Gastrointestinal Fibroblasts Have Specialized, Diverse Transcriptional Phenotypes: A Comprehensive Gene Expression Analysis of Human Fibroblasts.

Higuchi Y, Kojima M, Ishii G, Aoyagi K, Sasaki H, Ochiai A - PLoS ONE (2015)

The Expression of Anatomical Site and Organ Signature Genes in Human Tissue.(A-D) The mRNA expression of anatomical and organ signature genes in human mesenchymal tissue (n = 3). SPFs signature: MSX1 (A), SMFs signature: PITX1 (B), colon fibroblasts signature: HOXA10 (C), stomach fibroblasts signature: HOXB8 (D). (E) Immunofluorescence staining of MSX1 in human colonic tissue. Arrow heads show vimentin-positive, spindle-shaped fibroblastic cells. (F) Semi-quantitative value of nuclear MSX1 expression in human colonic and gastric tissue (n = 3).
© Copyright Policy
Related In: Results  -  Collection

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getmorefigures.php?uid=PMC4457624&req=5

pone.0129241.g006: The Expression of Anatomical Site and Organ Signature Genes in Human Tissue.(A-D) The mRNA expression of anatomical and organ signature genes in human mesenchymal tissue (n = 3). SPFs signature: MSX1 (A), SMFs signature: PITX1 (B), colon fibroblasts signature: HOXA10 (C), stomach fibroblasts signature: HOXB8 (D). (E) Immunofluorescence staining of MSX1 in human colonic tissue. Arrow heads show vimentin-positive, spindle-shaped fibroblastic cells. (F) Semi-quantitative value of nuclear MSX1 expression in human colonic and gastric tissue (n = 3).
Mentions: Finally, we confirmed the expression of anatomical site and organ signature genes in human colonic and gastric mesenchymal tissue. Using qRT-PCR, we confirmed that the gene expression of MSX1, HOXA10, and HOXB8 in human mesenchymal tissue was correlated with their expression in vitro, whereas we failed to confirm the gene expression of PITX1 (Fig 6A–6D). Furthermore, using immunofluorescence staining, we observed the protein expression of SPFs signature gene MSX1 in human tissue. We calculated the nuclear protein expression of MSX1 in vimentin-positive, spindle-shaped fibroblastic cells, and confirmed that SPFs showed higher expression of MSX1 than SMFs in vivo (Fig 6E and 6F, S6 Fig).

Bottom Line: The signature genes that discriminated GIFs from non-GIFs, SMFs from SPFs, and the fibroblasts of one organ from another organ consisted of genes associated with transcriptional regulation, signaling ligands, and extracellular matrix remodeling.In addition, the anatomical site- and organ-dependent diversity of GIFs was also discovered.These features of GIFs contribute to their specific physiological function and homeostatic maintenance, and create a functional diversity of the gastrointestinal tract.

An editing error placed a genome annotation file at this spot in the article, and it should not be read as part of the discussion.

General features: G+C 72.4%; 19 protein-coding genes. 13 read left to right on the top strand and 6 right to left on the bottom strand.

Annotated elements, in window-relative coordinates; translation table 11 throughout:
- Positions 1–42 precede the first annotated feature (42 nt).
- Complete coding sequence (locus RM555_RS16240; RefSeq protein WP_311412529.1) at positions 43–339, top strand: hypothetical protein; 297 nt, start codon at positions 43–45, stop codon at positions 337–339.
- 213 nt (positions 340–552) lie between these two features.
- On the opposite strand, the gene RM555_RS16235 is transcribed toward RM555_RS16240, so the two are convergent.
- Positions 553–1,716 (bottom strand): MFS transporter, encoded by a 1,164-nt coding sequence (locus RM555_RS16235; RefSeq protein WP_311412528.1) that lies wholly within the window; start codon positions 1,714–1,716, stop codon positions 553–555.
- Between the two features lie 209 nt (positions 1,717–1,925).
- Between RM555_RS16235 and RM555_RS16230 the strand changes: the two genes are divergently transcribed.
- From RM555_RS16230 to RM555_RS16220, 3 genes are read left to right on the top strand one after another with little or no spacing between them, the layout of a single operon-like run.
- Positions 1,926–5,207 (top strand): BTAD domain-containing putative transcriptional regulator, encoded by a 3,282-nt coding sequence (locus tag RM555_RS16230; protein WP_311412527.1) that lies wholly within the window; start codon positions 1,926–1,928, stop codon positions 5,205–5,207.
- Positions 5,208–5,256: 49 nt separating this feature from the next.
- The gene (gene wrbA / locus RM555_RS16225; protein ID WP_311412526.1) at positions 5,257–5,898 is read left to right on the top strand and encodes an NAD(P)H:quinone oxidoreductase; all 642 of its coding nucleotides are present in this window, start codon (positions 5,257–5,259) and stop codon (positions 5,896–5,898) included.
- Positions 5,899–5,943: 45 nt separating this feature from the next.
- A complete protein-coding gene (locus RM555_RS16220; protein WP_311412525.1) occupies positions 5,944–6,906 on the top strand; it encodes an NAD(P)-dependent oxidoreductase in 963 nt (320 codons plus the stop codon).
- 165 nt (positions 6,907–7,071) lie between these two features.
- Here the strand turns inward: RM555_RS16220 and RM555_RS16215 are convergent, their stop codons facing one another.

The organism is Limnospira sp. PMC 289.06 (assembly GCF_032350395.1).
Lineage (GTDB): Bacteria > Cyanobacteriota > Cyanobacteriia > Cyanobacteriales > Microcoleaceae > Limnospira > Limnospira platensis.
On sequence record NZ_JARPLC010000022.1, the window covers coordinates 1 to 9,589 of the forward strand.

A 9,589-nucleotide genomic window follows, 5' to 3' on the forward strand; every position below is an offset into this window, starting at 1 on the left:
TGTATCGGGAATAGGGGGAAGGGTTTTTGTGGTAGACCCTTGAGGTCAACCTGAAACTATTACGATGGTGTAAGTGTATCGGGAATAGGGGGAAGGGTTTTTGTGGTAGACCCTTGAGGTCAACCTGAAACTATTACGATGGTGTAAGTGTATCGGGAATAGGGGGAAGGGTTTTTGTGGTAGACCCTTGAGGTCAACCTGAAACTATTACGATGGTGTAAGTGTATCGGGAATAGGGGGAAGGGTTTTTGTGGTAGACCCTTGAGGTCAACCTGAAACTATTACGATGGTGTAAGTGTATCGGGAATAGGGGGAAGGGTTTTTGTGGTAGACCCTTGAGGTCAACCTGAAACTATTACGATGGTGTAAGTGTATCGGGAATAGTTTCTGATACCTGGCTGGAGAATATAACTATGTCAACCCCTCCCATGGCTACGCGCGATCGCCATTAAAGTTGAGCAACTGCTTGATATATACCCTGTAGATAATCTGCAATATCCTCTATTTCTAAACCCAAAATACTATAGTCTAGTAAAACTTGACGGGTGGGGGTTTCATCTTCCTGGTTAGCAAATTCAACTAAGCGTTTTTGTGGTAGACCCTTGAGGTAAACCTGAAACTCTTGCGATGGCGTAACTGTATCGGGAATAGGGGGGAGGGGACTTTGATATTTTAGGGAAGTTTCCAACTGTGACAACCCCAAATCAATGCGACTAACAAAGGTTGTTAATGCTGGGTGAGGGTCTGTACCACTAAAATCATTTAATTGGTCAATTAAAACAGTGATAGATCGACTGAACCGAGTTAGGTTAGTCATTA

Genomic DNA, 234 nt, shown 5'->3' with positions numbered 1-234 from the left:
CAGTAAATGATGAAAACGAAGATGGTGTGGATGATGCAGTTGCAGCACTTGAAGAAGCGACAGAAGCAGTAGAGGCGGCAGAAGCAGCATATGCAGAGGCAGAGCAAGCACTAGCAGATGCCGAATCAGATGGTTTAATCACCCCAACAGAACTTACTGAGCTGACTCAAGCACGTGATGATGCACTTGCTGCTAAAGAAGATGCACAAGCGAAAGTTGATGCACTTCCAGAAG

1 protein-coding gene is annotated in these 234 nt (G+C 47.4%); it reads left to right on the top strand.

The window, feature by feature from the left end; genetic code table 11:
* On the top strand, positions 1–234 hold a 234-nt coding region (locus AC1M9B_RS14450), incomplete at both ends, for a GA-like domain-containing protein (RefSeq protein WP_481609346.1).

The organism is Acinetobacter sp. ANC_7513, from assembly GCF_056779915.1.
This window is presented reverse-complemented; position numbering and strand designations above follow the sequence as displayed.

View Article: PubMed Central - PubMed

Affiliation: Laboratory of Cancer Biology, Department of Integrated Biosciences, Graduate School of Frontier Sciences, The University of Tokyo, Kashiwa, Chiba, Japan.

ABSTRACT

Background: Fibroblasts are the principal stromal cells that exist in whole organs and play vital roles in many biological processes. Although the functional diversity of fibroblasts has been estimated, a comprehensive analysis of fibroblasts from the whole body has not been performed and their transcriptional diversity has not been sufficiently explored. The aim of this study was to elucidate the transcriptional diversity of human fibroblasts within the whole body.

Methods: Global gene expression analysis was performed on 63 human primary fibroblasts from 13 organs. Of these, 32 fibroblasts from gastrointestinal organs (gastrointestinal fibroblasts: GIFs) were obtained from a pair of 2 anatomical sites: the submucosal layer (submucosal fibroblasts: SMFs) and the subperitoneal layer (subperitoneal fibroblasts: SPFs). Using hierarchical clustering analysis, we elucidated identifiable subgroups of fibroblasts and analyzed the transcriptional character of each subgroup.

Results: In unsupervised clustering, 2 major clusters that separate GIFs and non-GIFs were observed. Organ- and anatomical site-dependent clusters within GIFs were also observed. The signature genes that discriminated GIFs from non-GIFs, SMFs from SPFs, and the fibroblasts of one organ from another organ consisted of genes associated with transcriptional regulation, signaling ligands, and extracellular matrix remodeling.

Conclusions: GIFs are characteristic fibroblasts with specific gene expressions from transcriptional regulation, signaling ligands, and extracellular matrix remodeling related genes. In addition, the anatomical site- and organ-dependent diversity of GIFs was also discovered. These features of GIFs contribute to their specific physiological function and homeostatic maintenance, and create a functional diversity of the gastrointestinal tract.

No MeSH data available.